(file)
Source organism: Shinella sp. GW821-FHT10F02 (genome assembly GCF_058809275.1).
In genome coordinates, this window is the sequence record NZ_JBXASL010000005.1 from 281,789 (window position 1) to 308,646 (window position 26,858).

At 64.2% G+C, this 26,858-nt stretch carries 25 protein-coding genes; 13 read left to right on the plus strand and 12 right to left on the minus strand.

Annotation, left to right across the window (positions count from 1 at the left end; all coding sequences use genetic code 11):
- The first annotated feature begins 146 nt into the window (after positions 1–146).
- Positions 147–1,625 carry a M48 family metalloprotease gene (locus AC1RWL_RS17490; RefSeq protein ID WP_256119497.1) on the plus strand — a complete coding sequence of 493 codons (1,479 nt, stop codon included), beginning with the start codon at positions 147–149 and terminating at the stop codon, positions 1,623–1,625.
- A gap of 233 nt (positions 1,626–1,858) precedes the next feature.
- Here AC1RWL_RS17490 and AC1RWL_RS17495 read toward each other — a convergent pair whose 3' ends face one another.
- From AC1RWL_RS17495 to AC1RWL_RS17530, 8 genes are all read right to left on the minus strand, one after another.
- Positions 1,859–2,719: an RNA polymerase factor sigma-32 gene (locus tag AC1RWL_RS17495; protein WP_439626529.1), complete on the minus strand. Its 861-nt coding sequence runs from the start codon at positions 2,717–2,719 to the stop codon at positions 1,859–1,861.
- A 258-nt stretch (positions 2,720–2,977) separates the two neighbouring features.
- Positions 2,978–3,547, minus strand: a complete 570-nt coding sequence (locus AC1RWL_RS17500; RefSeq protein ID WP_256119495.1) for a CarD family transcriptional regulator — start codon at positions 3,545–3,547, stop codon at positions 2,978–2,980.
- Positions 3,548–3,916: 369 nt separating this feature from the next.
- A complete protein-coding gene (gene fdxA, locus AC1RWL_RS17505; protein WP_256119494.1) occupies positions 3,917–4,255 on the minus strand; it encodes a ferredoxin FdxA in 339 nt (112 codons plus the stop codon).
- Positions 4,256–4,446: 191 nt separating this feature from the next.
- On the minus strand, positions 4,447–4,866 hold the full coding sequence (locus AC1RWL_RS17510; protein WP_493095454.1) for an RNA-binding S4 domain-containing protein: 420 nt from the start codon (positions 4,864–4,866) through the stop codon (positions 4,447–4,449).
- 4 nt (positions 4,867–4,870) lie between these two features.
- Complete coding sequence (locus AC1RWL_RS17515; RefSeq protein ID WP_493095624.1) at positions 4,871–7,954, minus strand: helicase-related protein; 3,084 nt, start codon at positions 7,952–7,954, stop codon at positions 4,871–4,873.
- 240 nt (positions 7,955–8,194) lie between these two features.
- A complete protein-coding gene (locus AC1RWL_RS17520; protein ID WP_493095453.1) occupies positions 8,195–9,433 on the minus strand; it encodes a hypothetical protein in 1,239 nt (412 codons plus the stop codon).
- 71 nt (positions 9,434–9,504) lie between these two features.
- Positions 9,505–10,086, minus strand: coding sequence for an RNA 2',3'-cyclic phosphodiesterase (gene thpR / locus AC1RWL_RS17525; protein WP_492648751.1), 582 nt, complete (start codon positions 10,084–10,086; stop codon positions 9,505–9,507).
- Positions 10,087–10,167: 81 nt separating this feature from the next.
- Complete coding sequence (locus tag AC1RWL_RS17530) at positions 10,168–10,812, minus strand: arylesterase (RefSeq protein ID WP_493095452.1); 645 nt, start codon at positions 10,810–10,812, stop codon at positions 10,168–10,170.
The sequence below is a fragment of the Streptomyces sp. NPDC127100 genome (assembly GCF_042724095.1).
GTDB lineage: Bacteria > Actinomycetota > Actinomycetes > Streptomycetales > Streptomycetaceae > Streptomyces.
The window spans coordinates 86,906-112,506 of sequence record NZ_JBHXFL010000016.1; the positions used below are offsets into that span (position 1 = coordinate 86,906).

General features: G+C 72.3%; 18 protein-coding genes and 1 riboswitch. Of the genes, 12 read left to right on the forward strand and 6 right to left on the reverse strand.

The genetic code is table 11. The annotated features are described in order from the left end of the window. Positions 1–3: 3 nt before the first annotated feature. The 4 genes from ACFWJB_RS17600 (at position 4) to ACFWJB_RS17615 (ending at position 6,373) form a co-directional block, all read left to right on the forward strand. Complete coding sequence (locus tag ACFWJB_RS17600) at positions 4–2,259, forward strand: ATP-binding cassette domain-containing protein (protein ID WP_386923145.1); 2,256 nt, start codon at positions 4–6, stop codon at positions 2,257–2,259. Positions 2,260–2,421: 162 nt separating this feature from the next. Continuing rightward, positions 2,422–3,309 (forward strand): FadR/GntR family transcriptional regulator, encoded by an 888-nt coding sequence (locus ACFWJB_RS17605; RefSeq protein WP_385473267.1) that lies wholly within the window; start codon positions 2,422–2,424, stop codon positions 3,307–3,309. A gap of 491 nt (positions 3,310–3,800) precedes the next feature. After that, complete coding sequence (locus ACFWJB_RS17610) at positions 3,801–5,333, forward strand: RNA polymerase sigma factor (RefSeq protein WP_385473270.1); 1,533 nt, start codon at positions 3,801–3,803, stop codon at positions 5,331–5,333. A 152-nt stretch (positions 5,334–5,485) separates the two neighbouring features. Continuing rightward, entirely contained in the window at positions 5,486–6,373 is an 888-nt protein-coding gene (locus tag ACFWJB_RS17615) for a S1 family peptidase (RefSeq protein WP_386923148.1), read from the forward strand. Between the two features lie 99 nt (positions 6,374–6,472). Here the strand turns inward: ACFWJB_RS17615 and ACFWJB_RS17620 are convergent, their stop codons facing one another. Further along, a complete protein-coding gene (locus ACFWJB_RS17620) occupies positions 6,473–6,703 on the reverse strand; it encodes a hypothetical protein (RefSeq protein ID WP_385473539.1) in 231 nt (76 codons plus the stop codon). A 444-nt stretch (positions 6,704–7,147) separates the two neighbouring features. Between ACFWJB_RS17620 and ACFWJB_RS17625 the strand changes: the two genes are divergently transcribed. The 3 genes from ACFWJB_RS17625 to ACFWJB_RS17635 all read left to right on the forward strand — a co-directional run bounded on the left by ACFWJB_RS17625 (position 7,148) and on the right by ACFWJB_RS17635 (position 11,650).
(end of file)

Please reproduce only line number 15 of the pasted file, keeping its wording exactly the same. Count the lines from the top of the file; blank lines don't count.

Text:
- Positions 4,256–4,446: 191 nt separating this feature from the next.